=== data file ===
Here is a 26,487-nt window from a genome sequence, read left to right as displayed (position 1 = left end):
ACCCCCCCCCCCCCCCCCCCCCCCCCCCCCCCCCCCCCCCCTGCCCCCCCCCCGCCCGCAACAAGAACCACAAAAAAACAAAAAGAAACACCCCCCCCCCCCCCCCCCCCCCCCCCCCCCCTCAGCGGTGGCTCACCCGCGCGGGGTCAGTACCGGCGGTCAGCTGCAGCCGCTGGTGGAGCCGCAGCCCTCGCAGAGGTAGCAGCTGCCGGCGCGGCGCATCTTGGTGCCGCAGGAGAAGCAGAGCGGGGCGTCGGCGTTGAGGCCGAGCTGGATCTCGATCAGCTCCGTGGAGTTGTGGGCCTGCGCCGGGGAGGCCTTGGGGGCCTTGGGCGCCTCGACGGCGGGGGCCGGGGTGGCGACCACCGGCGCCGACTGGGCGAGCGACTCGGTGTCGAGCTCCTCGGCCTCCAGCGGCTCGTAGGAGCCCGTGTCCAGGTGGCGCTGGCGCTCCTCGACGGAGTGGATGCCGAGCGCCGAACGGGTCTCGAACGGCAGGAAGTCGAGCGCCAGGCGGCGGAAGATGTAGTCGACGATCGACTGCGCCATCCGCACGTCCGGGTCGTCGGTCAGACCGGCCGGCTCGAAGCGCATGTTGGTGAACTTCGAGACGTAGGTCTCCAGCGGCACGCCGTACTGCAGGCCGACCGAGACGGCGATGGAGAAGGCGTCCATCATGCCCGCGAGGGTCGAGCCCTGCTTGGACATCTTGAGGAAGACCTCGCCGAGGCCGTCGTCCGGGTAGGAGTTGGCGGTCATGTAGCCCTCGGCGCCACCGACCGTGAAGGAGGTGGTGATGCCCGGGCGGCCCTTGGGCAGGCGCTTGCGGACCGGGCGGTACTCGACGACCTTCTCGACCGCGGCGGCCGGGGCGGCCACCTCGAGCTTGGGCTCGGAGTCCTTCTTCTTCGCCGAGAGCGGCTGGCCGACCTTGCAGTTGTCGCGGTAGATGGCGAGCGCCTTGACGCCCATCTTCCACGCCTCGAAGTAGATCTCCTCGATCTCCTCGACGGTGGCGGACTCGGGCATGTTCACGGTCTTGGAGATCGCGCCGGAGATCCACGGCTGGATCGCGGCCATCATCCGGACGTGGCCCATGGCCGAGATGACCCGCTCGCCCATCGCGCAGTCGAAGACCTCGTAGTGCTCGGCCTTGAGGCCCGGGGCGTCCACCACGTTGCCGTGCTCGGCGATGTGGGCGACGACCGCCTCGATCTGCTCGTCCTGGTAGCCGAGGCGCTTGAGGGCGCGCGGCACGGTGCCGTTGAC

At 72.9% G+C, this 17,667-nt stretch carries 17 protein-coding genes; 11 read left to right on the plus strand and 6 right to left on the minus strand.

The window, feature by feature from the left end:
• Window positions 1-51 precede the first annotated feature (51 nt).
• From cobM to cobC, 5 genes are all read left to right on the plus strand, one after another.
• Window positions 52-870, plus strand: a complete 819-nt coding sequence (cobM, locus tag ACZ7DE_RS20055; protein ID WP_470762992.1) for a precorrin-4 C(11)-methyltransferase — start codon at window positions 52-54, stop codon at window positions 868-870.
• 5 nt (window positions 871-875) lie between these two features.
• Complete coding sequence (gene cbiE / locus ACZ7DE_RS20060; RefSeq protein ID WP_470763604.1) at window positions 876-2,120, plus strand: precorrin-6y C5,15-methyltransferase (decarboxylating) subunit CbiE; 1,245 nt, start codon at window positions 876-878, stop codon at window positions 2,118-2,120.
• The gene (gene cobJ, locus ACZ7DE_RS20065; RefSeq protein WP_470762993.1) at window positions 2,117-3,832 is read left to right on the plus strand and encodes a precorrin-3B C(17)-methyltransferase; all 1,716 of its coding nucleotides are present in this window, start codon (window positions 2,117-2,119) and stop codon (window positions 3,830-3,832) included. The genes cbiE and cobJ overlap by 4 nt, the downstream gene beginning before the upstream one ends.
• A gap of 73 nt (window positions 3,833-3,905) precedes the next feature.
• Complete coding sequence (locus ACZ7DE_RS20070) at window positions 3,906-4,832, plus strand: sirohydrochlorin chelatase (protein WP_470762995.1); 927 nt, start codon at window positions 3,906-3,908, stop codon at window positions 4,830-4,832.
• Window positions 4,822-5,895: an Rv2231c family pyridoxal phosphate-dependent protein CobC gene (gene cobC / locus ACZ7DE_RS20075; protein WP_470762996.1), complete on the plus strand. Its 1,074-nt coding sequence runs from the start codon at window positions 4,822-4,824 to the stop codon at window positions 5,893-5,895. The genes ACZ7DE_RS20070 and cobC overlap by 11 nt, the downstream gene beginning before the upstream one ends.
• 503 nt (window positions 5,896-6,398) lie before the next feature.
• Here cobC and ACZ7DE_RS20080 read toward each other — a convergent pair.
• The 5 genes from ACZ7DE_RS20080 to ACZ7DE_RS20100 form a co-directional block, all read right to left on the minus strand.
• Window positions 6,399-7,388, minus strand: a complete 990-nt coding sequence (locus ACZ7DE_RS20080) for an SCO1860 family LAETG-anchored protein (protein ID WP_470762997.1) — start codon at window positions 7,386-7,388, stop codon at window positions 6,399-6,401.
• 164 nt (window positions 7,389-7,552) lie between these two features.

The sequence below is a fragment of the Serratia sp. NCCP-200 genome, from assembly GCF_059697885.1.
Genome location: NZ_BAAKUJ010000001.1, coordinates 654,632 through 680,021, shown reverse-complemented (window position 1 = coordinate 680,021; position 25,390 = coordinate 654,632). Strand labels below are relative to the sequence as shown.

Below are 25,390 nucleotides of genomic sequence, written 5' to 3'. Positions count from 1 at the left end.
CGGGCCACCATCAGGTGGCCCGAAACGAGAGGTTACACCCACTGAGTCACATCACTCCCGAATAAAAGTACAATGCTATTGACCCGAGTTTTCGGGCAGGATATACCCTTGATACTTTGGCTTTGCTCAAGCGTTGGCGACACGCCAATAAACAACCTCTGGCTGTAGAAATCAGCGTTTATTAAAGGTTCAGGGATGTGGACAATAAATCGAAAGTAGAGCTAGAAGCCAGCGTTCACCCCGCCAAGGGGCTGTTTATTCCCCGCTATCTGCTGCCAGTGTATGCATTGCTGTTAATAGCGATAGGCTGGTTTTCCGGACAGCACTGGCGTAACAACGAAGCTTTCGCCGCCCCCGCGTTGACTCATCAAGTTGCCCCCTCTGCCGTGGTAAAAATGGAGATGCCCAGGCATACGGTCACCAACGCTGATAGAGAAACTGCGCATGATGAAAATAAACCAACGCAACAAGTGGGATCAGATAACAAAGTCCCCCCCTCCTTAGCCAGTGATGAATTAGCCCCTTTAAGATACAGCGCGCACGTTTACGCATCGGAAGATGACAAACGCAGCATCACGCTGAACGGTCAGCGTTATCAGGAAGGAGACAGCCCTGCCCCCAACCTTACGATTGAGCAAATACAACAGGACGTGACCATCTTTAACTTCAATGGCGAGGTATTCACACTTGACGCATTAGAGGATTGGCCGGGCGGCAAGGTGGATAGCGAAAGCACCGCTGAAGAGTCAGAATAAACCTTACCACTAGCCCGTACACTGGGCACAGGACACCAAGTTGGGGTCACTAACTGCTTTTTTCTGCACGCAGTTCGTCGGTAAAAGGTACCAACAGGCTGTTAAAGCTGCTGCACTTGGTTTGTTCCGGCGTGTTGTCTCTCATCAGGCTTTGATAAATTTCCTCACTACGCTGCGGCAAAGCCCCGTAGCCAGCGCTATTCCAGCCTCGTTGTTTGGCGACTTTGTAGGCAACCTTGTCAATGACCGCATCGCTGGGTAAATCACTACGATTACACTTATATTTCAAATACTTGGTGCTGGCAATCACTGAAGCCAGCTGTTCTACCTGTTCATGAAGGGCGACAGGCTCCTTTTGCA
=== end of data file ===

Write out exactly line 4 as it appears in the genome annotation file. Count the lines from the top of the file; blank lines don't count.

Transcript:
The window, feature by feature from the left end: